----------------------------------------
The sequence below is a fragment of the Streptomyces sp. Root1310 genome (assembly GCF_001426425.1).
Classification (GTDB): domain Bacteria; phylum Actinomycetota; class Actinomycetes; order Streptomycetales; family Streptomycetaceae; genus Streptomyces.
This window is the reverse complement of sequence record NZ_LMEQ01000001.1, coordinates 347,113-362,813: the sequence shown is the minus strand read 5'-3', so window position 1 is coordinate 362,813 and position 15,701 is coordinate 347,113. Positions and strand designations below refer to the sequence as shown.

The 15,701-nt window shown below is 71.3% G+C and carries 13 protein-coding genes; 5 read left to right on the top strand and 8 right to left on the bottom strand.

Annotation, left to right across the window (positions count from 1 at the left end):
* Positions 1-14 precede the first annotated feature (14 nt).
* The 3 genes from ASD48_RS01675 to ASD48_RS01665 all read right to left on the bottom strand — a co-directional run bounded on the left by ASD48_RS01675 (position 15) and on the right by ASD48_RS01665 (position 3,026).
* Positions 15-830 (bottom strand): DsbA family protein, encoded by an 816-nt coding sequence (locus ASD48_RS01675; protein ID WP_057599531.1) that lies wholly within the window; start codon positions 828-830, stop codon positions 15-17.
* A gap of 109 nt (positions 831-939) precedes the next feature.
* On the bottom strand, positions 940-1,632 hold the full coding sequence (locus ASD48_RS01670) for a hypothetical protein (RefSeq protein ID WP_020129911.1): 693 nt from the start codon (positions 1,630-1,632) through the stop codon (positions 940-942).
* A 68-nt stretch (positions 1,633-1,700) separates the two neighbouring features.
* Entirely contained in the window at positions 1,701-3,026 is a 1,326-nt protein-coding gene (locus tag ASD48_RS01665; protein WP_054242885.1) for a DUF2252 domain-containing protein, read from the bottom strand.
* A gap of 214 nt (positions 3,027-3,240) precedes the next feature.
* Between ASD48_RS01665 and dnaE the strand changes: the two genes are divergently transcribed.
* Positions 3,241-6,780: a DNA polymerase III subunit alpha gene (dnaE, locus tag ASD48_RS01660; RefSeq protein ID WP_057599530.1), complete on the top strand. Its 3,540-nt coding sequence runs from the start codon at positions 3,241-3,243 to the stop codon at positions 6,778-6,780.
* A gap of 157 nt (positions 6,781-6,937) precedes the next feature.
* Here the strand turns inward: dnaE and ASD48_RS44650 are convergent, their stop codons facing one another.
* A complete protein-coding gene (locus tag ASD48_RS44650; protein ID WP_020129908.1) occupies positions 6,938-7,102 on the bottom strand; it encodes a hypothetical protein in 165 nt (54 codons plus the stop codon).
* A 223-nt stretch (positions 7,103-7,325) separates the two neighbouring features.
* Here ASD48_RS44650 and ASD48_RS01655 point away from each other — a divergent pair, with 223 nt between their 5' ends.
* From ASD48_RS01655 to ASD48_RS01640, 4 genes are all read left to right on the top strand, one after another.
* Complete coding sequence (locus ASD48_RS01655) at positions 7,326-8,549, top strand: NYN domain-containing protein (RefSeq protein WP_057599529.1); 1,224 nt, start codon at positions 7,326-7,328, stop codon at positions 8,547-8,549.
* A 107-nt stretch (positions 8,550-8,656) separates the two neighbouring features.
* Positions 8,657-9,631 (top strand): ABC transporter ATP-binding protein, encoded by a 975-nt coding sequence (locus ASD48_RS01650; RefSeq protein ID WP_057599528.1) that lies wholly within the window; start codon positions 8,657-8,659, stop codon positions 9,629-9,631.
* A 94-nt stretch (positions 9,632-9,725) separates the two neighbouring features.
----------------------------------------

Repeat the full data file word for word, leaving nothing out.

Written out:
The sequence below is a fragment of the Streptomyces sp. Root1310 genome (assembly GCF_001426425.1).
Classification (GTDB): domain Bacteria; phylum Actinomycetota; class Actinomycetes; order Streptomycetales; family Streptomycetaceae; genus Streptomyces.
This window is the reverse complement of sequence record NZ_LMEQ01000001.1, coordinates 347,113-362,813: the sequence shown is the minus strand read 5'-3', so window position 1 is coordinate 362,813 and position 15,701 is coordinate 347,113. Positions and strand designations below refer to the sequence as shown.

The 15,701-nt window shown below is 71.3% G+C and carries 13 protein-coding genes; 5 read left to right on the top strand and 8 right to left on the bottom strand.

Annotation, left to right across the window (positions count from 1 at the left end):
* Positions 1-14 precede the first annotated feature (14 nt).
* The 3 genes from ASD48_RS01675 to ASD48_RS01665 all read right to left on the bottom strand — a co-directional run bounded on the left by ASD48_RS01675 (position 15) and on the right by ASD48_RS01665 (position 3,026).
* Positions 15-830 (bottom strand): DsbA family protein, encoded by an 816-nt coding sequence (locus ASD48_RS01675; protein ID WP_057599531.1) that lies wholly within the window; start codon positions 828-830, stop codon positions 15-17.
* A gap of 109 nt (positions 831-939) precedes the next feature.
* On the bottom strand, positions 940-1,632 hold the full coding sequence (locus ASD48_RS01670) for a hypothetical protein (RefSeq protein ID WP_020129911.1): 693 nt from the start codon (positions 1,630-1,632) through the stop codon (positions 940-942).
* A 68-nt stretch (positions 1,633-1,700) separates the two neighbouring features.
* Entirely contained in the window at positions 1,701-3,026 is a 1,326-nt protein-coding gene (locus tag ASD48_RS01665; protein WP_054242885.1) for a DUF2252 domain-containing protein, read from the bottom strand.
* A gap of 214 nt (positions 3,027-3,240) precedes the next feature.
* Between ASD48_RS01665 and dnaE the strand changes: the two genes are divergently transcribed.
* Positions 3,241-6,780: a DNA polymerase III subunit alpha gene (dnaE, locus tag ASD48_RS01660; RefSeq protein ID WP_057599530.1), complete on the top strand. Its 3,540-nt coding sequence runs from the start codon at positions 3,241-3,243 to the stop codon at positions 6,778-6,780.
* A gap of 157 nt (positions 6,781-6,937) precedes the next feature.
* Here the strand turns inward: dnaE and ASD48_RS44650 are convergent, their stop codons facing one another.
* A complete protein-coding gene (locus tag ASD48_RS44650; protein ID WP_020129908.1) occupies positions 6,938-7,102 on the bottom strand; it encodes a hypothetical protein in 165 nt (54 codons plus the stop codon).
* A 223-nt stretch (positions 7,103-7,325) separates the two neighbouring features.
* Here ASD48_RS44650 and ASD48_RS01655 point away from each other — a divergent pair, with 223 nt between their 5' ends.
* From ASD48_RS01655 to ASD48_RS01640, 4 genes are all read left to right on the top strand, one after another.
* Complete coding sequence (locus ASD48_RS01655) at positions 7,326-8,549, top strand: NYN domain-containing protein (RefSeq protein WP_057599529.1); 1,224 nt, start codon at positions 7,326-7,328, stop codon at positions 8,547-8,549.
* A 107-nt stretch (positions 8,550-8,656) separates the two neighbouring features.
* Positions 8,657-9,631 (top strand): ABC transporter ATP-binding protein, encoded by a 975-nt coding sequence (locus ASD48_RS01650; RefSeq protein ID WP_057599528.1) that lies wholly within the window; start codon positions 8,657-8,659, stop codon positions 9,629-9,631.
* A 94-nt stretch (positions 9,632-9,725) separates the two neighbouring features.